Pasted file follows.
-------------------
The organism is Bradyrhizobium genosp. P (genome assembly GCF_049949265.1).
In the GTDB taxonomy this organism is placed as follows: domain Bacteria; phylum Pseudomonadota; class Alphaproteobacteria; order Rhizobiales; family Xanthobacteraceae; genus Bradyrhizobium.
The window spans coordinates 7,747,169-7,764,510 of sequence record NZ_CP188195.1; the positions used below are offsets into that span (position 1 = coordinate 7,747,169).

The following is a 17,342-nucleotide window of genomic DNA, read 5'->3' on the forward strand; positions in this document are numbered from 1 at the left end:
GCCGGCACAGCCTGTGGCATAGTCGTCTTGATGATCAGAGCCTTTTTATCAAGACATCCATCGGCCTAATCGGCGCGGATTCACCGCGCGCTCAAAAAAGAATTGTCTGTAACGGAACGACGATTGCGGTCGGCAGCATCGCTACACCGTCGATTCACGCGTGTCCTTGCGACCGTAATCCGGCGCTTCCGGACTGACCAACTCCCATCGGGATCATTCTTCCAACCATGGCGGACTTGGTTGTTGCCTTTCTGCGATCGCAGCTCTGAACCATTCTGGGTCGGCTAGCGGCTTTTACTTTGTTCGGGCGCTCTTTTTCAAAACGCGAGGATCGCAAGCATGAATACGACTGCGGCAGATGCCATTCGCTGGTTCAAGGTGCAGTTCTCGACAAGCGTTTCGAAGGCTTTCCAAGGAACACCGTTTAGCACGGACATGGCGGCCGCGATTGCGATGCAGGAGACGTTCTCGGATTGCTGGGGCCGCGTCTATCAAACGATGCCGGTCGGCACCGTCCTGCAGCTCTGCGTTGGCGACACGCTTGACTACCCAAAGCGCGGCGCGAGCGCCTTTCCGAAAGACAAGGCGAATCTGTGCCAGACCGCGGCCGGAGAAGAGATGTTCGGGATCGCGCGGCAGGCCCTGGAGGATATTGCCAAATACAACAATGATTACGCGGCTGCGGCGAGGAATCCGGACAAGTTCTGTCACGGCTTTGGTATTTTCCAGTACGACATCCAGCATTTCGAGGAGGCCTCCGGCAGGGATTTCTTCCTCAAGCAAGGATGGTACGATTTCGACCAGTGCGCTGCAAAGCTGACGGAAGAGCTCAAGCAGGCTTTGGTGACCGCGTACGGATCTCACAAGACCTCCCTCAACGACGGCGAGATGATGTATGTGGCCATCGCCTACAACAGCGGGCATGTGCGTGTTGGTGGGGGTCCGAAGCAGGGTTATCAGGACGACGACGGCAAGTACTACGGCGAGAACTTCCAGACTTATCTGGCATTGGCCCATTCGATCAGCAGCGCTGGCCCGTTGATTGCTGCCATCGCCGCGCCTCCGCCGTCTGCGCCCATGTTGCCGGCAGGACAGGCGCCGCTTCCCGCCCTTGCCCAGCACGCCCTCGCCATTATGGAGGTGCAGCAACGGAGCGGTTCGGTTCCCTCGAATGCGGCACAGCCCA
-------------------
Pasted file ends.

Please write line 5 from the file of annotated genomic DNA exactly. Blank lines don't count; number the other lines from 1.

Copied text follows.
GCCGGCACAGCCTGTGGCATAGTCGTCTTGATGATCAGAGCCTTTTTATCAAGACATCCATCGGCCTAATCGGCGCGGATTCACCGCGCGCTCAAAAAAGAATTGTCTGTAACGGAACGACGATTGCGGTCGGCAGCATCGCTACACCGTCGATTCACGCGTGTCCTTGCGACCGTAATCCGGCGCTTCCGGACTGACCAACTCCCATCGGGATCATTCTTCCAACCATGGCGGACTTGGTTGTTGCCTTTCTGCGATCGCAGCTCTGAACCATTCTGGGTCGGCTAGCGGCTTTTACTTTGTTCGGGCGCTCTTTTTCAAAACGCGAGGATCGCAAGCATGAATACGACTGCGGCAGATGCCATTCGCTGGTTCAAGGTGCAGTTCTCGACAAGCGTTTCGAAGGCTTTCCAAGGAACACCGTTTAGCACGGACATGGCGGCCGCGATTGCGATGCAGGAGACGTTCTCGGATTGCTGGGGCCGCGTCTATCAAACGATGCCGGTCGGCACCGTCCTGCAGCTCTGCGTTGGCGACACGCTTGACTACCCAAAGCGCGGCGCGAGCGCCTTTCCGAAAGACAAGGCGAATCTGTGCCAGACCGCGGCCGGAGAAGAGATGTTCGGGATCGCGCGGCAGGCCCTGGAGGATATTGCCAAATACAACAATGATTACGCGGCTGCGGCGAGGAATCCGGACAAGTTCTGTCACGGCTTTGGTATTTTCCAGTACGACATCCAGCATTTCGAGGAGGCCTCCGGCAGGGATTTCTTCCTCAAGCAAGGATGGTACGATTTCGACCAGTGCGCTGCAAAGCTGACGGAAGAGCTCAAGCAGGCTTTGGTGACCGCGTACGGATCTCACAAGACCTCCCTCAACGACGGCGAGATGATGTATGTGGCCATCGCCTACAACAGCGGGCATGTGCGTGTTGGTGGGGGTCCGAAGCAGGGTTATCAGGACGACGACGGCAAGTACTACGGCGAGAACTTCCAGACTTATCTGGCATTGGCCCATTCGATCAGCAGCGCTGGCCCGTTGATTGCTGCCATCGCCGCGCCTCCGCCGTCTGCGCCCATGTTGCCGGCAGGACAGGCGCCGCTTCCCGCCCTTGCCCAGCACGCCCTCGCCATTATGGAGGTGCAGCAACGGAGCGGTTCGGTTCCCTCGAATGCGGCACAGCCCA